"On a miniature golf course in summer 1977, Murray Rothbard demonstrates the logic of purposeful action, while Sudha Shenoy prefers to be a praxeological voyeur, watching with amusement."
Bitcoin Decrypted: Part III - Social Theory Aspects is an introduction to Bitcoin that spans practical, technical, historical, and social-theory perspectives in an integrated narrative. For those with already an interest in Austrian Economics and an understanding of money, this is the one to watch.
Bitcoin Decrypted: Part II - Technical Aspects is an introduction to Bitcoin that spans practical, technical, historical, and social-theory perspectives in an integrated narrative.
Myth 9: An income tax cut helps everyone; not only the taxpayer but also the government will benefit, since tax revenues will rise when the rate is cut.
"This is the so-called "Laffer curve," set forth by California economist Arthur Laffer. It was advanced as a means of allowing politicians to square the circle; to come out for tax cuts, keeping spending at the current level, and balance the budget all at the same time. In that way, the public would enjoy its tax cut, be happy at the balanced budget, and still receive the same level of subsidies from the government.
It is true that if tax rates are 99%, and they are cut to 95%, tax revenue will go up. But there is no reason to assume such simple connections at any other time. In fact, this relationship works much better for a local excise tax than for a national income tax. A few years ago, the government of the District of Columbia decided to procure some revenue by sharply raising the District’s gasoline tax. But, then, drivers could simply nip over the border to Virginia or Maryland and fill up at a much cheaper price. D.C. gasoline tax revenues fell, and much to the chagrin and confusion of D.C. bureaucrats, they had to repeal the tax.
But this is not likely to happen with the income tax. People are not going to stop working or leave the country because of a relatively small tax hike, or do the reverse because of a tax cut.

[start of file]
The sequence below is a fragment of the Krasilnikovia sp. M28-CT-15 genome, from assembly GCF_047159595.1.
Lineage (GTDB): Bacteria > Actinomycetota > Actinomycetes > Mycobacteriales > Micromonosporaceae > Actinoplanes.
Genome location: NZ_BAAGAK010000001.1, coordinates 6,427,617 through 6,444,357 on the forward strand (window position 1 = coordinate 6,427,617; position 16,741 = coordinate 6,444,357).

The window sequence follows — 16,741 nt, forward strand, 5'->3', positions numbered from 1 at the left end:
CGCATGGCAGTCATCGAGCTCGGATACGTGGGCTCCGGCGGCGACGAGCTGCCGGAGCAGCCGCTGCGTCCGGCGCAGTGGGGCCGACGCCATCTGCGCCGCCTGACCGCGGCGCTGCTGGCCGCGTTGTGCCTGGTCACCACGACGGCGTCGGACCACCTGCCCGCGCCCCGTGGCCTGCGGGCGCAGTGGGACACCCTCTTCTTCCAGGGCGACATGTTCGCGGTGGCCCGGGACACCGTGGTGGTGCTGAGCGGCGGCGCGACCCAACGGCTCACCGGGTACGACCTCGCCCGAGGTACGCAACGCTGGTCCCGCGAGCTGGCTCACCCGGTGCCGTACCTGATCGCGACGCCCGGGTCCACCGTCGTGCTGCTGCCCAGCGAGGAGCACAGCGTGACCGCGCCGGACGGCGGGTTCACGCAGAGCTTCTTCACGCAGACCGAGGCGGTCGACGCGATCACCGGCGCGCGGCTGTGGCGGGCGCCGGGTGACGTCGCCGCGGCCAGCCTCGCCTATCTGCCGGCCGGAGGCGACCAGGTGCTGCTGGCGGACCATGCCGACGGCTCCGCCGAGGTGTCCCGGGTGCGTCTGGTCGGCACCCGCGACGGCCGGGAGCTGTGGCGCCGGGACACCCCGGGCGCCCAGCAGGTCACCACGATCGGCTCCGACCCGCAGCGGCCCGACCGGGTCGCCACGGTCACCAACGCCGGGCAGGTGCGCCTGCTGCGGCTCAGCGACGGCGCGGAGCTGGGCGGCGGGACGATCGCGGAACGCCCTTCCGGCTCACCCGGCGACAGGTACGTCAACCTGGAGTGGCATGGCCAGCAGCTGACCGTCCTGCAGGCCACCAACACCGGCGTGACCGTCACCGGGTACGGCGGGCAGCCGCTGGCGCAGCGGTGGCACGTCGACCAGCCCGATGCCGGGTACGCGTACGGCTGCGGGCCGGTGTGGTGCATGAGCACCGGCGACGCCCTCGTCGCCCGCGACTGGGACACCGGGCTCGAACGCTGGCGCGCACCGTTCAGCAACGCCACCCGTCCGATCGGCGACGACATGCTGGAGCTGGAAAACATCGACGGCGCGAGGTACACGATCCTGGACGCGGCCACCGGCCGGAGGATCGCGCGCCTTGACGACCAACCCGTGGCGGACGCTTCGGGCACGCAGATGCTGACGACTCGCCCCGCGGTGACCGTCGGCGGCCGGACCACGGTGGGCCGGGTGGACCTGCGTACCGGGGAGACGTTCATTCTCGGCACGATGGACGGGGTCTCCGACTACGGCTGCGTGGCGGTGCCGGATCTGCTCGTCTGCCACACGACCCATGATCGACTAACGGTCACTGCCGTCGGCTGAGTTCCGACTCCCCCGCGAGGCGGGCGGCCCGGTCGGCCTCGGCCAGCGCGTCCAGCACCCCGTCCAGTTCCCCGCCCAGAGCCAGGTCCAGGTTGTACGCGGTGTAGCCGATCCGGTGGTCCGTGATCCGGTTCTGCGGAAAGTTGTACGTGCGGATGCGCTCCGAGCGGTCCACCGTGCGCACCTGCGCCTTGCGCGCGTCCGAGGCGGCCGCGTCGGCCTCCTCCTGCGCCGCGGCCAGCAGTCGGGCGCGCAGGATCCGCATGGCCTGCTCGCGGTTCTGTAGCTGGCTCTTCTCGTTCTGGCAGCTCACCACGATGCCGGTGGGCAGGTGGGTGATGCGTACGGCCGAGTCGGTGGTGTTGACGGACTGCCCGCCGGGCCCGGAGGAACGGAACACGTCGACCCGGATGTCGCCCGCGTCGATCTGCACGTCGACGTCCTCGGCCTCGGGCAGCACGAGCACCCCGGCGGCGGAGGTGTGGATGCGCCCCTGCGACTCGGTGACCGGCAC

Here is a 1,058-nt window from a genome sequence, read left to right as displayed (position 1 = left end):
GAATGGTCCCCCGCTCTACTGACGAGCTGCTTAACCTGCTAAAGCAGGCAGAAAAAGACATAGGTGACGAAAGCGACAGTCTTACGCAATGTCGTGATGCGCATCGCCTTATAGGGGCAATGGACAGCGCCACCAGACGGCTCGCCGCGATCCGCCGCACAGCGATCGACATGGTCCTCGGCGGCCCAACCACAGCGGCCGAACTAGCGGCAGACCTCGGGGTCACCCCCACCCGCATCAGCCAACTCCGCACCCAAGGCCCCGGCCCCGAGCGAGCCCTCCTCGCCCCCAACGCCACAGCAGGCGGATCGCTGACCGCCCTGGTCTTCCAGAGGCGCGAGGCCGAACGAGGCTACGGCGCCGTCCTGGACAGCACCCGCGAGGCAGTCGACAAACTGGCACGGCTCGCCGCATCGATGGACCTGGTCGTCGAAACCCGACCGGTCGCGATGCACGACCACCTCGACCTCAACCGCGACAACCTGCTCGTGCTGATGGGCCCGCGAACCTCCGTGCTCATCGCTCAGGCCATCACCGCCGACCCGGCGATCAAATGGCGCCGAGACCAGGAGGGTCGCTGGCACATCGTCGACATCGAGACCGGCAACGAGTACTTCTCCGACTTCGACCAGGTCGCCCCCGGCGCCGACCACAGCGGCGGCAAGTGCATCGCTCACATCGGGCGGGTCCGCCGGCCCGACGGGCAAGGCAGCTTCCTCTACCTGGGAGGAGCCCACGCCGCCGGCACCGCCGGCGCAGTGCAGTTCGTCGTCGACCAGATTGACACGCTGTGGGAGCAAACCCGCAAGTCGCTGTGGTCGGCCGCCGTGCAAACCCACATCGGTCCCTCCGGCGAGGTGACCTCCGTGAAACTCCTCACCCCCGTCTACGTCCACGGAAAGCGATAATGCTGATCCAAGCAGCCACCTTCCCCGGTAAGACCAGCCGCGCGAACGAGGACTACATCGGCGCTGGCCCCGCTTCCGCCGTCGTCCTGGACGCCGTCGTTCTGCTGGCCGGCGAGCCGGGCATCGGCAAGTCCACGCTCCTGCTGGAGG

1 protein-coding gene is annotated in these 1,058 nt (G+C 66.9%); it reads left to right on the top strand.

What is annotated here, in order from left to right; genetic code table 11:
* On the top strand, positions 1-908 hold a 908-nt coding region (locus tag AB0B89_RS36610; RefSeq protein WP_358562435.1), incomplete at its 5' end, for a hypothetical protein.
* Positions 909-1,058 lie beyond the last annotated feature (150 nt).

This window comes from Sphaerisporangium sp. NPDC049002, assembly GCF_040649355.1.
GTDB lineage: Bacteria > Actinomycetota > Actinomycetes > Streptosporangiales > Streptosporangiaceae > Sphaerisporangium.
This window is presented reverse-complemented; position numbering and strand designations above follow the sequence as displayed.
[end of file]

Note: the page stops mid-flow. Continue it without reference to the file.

There are some other problems with the Laffer curve. The amount of time it is supposed to take for the Laffer effect to work is never specified. But still more important: Laffer assumes that what all of us want is to maximize tax revenue to the government. If—a big if—we are really at the upper half of the Laffer Curve, we should then all want to set tax rates at that “optimum” point. But why? Why should it be the objective of every one of us to maximize government revenue? To push to the maximum, in short, the share of private product that gets siphoned off to the activities of government? I should think we would be more interested in minimizing government revenue by pushing tax rates far, far below whatever the Laffer Optimum might happen to be.”
Rothbard,[…] describes how, in his economic treatise Man, Economy, and State, he took care to revise precisely this Misesian doctrine:
"[Most important was a thorough revision of the very first eight pages of the work—the pages which state the original axioms upon which the entire work is based.] The revision purged the original formulation of its definite philosophical pessimism, of the idea that human beings are constantly in a state of dissatisfaction and that man could only be happy in a state of inactive rest, such as in Paradise. Such a philosophical view is contrary to the nature state of man, which is at its happiest precisely when it is engaged in productive activity. The revised part eliminates the philosophical pessimism from praxeology." (Correspondence quoted in Stromberg 2005, xl [Intro to MES])
Accordingly, Rothbard [citation] acknowledges the possibility of “satisfaction in the labor itself,” and so grounds the “disutility of labor” not in labor’s being inherently distasteful, but in the fact that “labor always involves the forgoing of leisure,” which is also a value—though not pace Mises, the ultimate value. The fact that leisure has value for us explains why we prefer to economize on labor, thus allowing Rothbard to draw all the essential conclusions for which Mises thought he needed the mistaken Nirvana premise.
I have argued that the features of Misesian praxeology that Rand found most objectionable—its aprioristic methodology, its value-subjectivism, and its claims about motivational psychology—can be reinterpreted in ways that make them congenial to Rand’s philosophical principles while still preserving the essential points that Mises was seeking to make. Hence there is no reason for those of a Randian philosophical bent to deprive themselves of the powerful methodological instrument developed by Mises and his fellow Austrians: praxeology, the a priori science of human action”.